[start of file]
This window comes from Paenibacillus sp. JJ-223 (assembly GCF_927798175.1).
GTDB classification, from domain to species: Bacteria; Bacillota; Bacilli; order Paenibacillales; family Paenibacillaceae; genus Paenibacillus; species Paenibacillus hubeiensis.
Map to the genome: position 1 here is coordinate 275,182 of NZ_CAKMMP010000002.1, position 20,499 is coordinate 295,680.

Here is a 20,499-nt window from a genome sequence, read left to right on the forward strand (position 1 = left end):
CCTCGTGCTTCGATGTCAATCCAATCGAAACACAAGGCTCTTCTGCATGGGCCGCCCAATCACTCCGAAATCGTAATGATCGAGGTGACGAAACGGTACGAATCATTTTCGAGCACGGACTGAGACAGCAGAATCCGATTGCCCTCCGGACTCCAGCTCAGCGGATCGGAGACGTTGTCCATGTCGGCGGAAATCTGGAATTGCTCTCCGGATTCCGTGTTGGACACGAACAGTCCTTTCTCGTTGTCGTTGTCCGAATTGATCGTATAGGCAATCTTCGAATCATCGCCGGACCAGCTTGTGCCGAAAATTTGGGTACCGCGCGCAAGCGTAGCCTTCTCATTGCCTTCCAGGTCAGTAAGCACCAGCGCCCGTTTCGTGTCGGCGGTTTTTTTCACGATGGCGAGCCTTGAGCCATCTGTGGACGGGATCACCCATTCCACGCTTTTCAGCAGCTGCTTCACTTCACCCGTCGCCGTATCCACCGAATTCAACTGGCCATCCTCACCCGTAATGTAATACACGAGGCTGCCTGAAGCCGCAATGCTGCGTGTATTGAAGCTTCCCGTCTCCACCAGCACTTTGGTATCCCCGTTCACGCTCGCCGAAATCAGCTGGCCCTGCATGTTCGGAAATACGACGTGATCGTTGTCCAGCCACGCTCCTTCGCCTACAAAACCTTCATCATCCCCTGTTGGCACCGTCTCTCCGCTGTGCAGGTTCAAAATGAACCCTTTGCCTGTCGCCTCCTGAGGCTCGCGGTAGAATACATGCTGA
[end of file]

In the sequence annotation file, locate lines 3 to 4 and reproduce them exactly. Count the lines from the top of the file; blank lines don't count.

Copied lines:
Map to the genome: position 1 here is coordinate 275,182 of NZ_CAKMMP010000002.1, position 20,499 is coordinate 295,680.

Here is a 20,499-nt window from a genome sequence, read left to right on the forward strand (position 1 = left end):